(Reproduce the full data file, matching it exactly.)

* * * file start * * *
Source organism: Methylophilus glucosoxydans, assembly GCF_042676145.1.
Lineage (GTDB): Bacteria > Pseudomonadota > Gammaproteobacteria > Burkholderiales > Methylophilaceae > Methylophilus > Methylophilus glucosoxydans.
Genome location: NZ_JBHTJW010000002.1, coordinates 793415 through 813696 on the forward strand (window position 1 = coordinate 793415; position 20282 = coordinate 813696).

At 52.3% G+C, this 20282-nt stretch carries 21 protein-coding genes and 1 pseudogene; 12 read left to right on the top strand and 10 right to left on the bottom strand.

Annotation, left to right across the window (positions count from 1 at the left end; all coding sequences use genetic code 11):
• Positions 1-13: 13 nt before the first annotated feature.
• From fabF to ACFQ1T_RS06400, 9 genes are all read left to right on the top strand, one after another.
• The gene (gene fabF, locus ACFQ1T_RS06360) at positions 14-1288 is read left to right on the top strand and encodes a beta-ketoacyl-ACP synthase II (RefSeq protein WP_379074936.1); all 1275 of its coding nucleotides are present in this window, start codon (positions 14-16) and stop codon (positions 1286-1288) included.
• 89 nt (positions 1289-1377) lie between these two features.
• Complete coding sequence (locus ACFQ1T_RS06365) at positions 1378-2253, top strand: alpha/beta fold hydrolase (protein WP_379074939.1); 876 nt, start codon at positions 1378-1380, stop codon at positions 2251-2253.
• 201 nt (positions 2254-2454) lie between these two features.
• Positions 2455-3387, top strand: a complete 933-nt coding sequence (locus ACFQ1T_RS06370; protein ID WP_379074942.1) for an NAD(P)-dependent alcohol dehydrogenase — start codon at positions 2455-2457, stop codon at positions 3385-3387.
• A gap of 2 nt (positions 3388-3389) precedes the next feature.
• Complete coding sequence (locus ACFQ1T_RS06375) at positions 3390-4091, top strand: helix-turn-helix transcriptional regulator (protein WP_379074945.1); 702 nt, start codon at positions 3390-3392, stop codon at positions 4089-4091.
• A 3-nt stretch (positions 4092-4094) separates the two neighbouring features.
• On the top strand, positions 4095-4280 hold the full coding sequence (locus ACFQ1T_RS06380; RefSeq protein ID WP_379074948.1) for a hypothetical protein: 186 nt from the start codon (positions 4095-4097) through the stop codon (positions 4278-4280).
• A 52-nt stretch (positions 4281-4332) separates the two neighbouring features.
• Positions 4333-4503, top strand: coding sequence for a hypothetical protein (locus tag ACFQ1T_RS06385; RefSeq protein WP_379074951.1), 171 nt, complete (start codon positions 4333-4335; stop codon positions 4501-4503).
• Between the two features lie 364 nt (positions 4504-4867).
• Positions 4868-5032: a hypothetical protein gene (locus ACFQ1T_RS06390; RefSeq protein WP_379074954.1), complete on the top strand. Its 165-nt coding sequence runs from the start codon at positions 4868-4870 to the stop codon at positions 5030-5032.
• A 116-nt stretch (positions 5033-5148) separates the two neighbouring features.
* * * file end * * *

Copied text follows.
Source organism: Methylophilus glucosoxydans, assembly GCF_042676145.1.
Lineage (GTDB): Bacteria > Pseudomonadota > Gammaproteobacteria > Burkholderiales > Methylophilaceae > Methylophilus > Methylophilus glucosoxydans.
Genome location: NZ_JBHTJW010000002.1, coordinates 793415 through 813696 on the forward strand (window position 1 = coordinate 793415; position 20282 = coordinate 813696).

At 52.3% G+C, this 20282-nt stretch carries 21 protein-coding genes and 1 pseudogene; 12 read left to right on the top strand and 10 right to left on the bottom strand.

Annotation, left to right across the window (positions count from 1 at the left end; all coding sequences use genetic code 11):
• Positions 1-13: 13 nt before the first annotated feature.
• From fabF to ACFQ1T_RS06400, 9 genes are all read left to right on the top strand, one after another.
• The gene (gene fabF, locus ACFQ1T_RS06360) at positions 14-1288 is read left to right on the top strand and encodes a beta-ketoacyl-ACP synthase II (RefSeq protein WP_379074936.1); all 1275 of its coding nucleotides are present in this window, start codon (positions 14-16) and stop codon (positions 1286-1288) included.
• 89 nt (positions 1289-1377) lie between these two features.
• Complete coding sequence (locus ACFQ1T_RS06365) at positions 1378-2253, top strand: alpha/beta fold hydrolase (protein WP_379074939.1); 876 nt, start codon at positions 1378-1380, stop codon at positions 2251-2253.
• 201 nt (positions 2254-2454) lie between these two features.
• Positions 2455-3387, top strand: a complete 933-nt coding sequence (locus ACFQ1T_RS06370; protein ID WP_379074942.1) for an NAD(P)-dependent alcohol dehydrogenase — start codon at positions 2455-2457, stop codon at positions 3385-3387.
• A gap of 2 nt (positions 3388-3389) precedes the next feature.
• Complete coding sequence (locus ACFQ1T_RS06375) at positions 3390-4091, top strand: helix-turn-helix transcriptional regulator (protein WP_379074945.1); 702 nt, start codon at positions 3390-3392, stop codon at positions 4089-4091.
• A 3-nt stretch (positions 4092-4094) separates the two neighbouring features.
• On the top strand, positions 4095-4280 hold the full coding sequence (locus ACFQ1T_RS06380; RefSeq protein ID WP_379074948.1) for a hypothetical protein: 186 nt from the start codon (positions 4095-4097) through the stop codon (positions 4278-4280).
• A 52-nt stretch (positions 4281-4332) separates the two neighbouring features.
• Positions 4333-4503, top strand: coding sequence for a hypothetical protein (locus tag ACFQ1T_RS06385; RefSeq protein WP_379074951.1), 171 nt, complete (start codon positions 4333-4335; stop codon positions 4501-4503).
• Between the two features lie 364 nt (positions 4504-4867).
• Positions 4868-5032: a hypothetical protein gene (locus ACFQ1T_RS06390; RefSeq protein WP_379074954.1), complete on the top strand. Its 165-nt coding sequence runs from the start codon at positions 4868-4870 to the stop codon at positions 5030-5032.
• A 116-nt stretch (positions 5033-5148) separates the two neighbouring features.